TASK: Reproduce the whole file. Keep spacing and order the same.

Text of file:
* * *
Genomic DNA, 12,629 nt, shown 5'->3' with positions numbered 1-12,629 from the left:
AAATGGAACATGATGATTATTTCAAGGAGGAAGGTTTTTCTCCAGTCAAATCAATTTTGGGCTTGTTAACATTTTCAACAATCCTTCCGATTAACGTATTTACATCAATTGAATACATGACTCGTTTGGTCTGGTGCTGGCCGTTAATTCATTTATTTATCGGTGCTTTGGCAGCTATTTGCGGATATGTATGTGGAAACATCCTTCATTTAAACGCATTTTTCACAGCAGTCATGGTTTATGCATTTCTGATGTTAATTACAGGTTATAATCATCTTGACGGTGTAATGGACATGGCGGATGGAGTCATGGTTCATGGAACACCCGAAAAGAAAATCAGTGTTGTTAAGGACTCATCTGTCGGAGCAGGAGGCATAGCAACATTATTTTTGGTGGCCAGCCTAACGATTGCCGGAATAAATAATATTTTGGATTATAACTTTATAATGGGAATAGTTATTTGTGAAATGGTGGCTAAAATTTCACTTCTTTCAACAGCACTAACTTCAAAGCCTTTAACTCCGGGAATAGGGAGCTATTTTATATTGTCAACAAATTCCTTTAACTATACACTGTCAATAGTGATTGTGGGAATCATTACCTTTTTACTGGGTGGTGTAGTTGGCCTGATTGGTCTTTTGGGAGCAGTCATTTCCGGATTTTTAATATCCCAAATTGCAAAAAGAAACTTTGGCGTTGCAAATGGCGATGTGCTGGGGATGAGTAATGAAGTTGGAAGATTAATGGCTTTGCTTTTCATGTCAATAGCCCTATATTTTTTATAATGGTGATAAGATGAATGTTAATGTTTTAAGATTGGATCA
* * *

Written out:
Genomic DNA, 12,629 nt, shown 5'->3' with positions numbered 1-12,629 from the left:
AAATGGAACATGATGATTATTTCAAGGAGGAAGGTTTTTCTCCAGTCAAATCAATTTTGGGCTTGTTAACATTTTCAACAATCCTTCCGATTAACGTATTTACATCAATTGAATACATGACTCGTTTGGTCTGGTGCTGGCCGTTAATTCATTTATTTATCGGTGCTTTGGCAGCTATTTGCGGATATGTATGTGGAAACATCCTTCATTTAAACGCATTTTTCACAGCAGTCATGGTTTATGCATTTCTGATGTTAATTACAGGTTATAATCATCTTGACGGTGTAATGGACATGGCGGATGGAGTCATGGTTCATGGAACACCCGAAAAGAAAATCAGTGTTGTTAAGGACTCATCTGTCGGAGCAGGAGGCATAGCAACATTATTTTTGGTGGCCAGCCTAACGATTGCCGGAATAAATAATATTTTGGATTATAACTTTATAATGGGAATAGTTATTTGTGAAATGGTGGCTAAAATTTCACTTCTTTCAACAGCACTAACTTCAAAGCCTTTAACTCCGGGAATAGGGAGCTATTTTATATTGTCAACAAATTCCTTTAACTATACACTGTCAATAGTGATTGTGGGAATCATTACCTTTTTACTGGGTGGTGTAGTTGGCCTGATTGGTCTTTTGGGAGCAGTCATTTCCGGATTTTTAATATCCCAAATTGCAAAAAGAAACTTTGGCGTTGCAAATGGCGATGTGCTGGGGATGAGTAATGAAGTTGGAAGATTAATGGCTTTGCTTTTCATGTCAATAGCCCTATATTTTTTATAATGGTGATAAGATGAATGTTAATGTTTTAAGATTGGATCA